An alternative scoring method for skin conductance responding in a differential fear conditioning paradigm with a long-duration conditioned stimulus


  • Suzanne L. Pineles,

    1. National Center for PTSD, Women's Health Sciences Division, VA Boston Healthcare System, Boston, Massachusetts, USA
    2. Department of Psychiatry, Boston University School of Medicine, Boston, Massachusetts, USA
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  • Matthew R. Orr,

    1. Department of Physics, University of Alabama in Huntsville, Huntsville, Alabama, USA
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  • Scott P. Orr

    1. Department of Psychiatry, Massachusetts General Hospital and Harvard Medical School, Charlestown, Massachusetts, USA
    2. Department of Veterans Affairs Medical Center, Manchester, New Hampshire, USA
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  • This research was supported by U.S. Public Health Service grant R01-MH60315 and Department of Veterans Affairs Merit Review grant to Scott P. Orr. Additional support was provided to Suzanne Pineles by the Department of Veterans Affairs, Clinical Sciences R&D Service, Career Development Award Program. We thank Heike Croteau, Michael Macklin, Sgt. Thomas Flemming, Sheeva Mostoufi, and Erin Rowe for their assistance with this project. We would also like to express our appreciation to the police and firefighters for their willingness to participate.

Address reprint requests to: Scott P. Orr, VA Medical Center, Research Service (151), 718 Smyth Road, Manchester, NH 03104. E-mail:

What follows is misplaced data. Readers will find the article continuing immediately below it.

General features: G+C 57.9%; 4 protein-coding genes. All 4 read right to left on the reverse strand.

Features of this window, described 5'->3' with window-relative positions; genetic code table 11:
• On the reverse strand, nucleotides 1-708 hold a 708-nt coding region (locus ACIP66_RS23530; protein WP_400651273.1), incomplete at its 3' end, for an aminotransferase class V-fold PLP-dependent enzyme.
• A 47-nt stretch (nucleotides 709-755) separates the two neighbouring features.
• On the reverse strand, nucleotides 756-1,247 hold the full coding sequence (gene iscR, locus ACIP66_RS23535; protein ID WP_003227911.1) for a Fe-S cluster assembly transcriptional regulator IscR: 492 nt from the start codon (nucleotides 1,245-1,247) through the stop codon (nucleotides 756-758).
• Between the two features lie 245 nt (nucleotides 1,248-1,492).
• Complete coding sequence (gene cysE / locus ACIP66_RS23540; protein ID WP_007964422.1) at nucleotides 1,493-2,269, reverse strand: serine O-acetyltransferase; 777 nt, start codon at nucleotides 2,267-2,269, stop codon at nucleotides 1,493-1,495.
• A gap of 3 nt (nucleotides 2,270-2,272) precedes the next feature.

Researchers examining skin conductance (SC) as a measure of aversive conditioning commonly separate the SC response into two components when the CS-UCS interval is sufficiently long. This convention drew from early theorists who described these components, the first- and second-interval responses, as measuring orienting and conditional responses, respectively. The present report critically examines this scoring method through a literature review and a secondary data analysis of a large-scale study of police and firefighter trainees that used a differential aversive conditioning procedure (n=287). The task included habituation, acquisition, and extinction phases, with colored circles as the CSs and shocks as the UCS. Results do not support the convention of separating the SC response into first- and second-interval responses. It is recommended that SC response scores be derived from data obtained across the entire CS-UCS interval.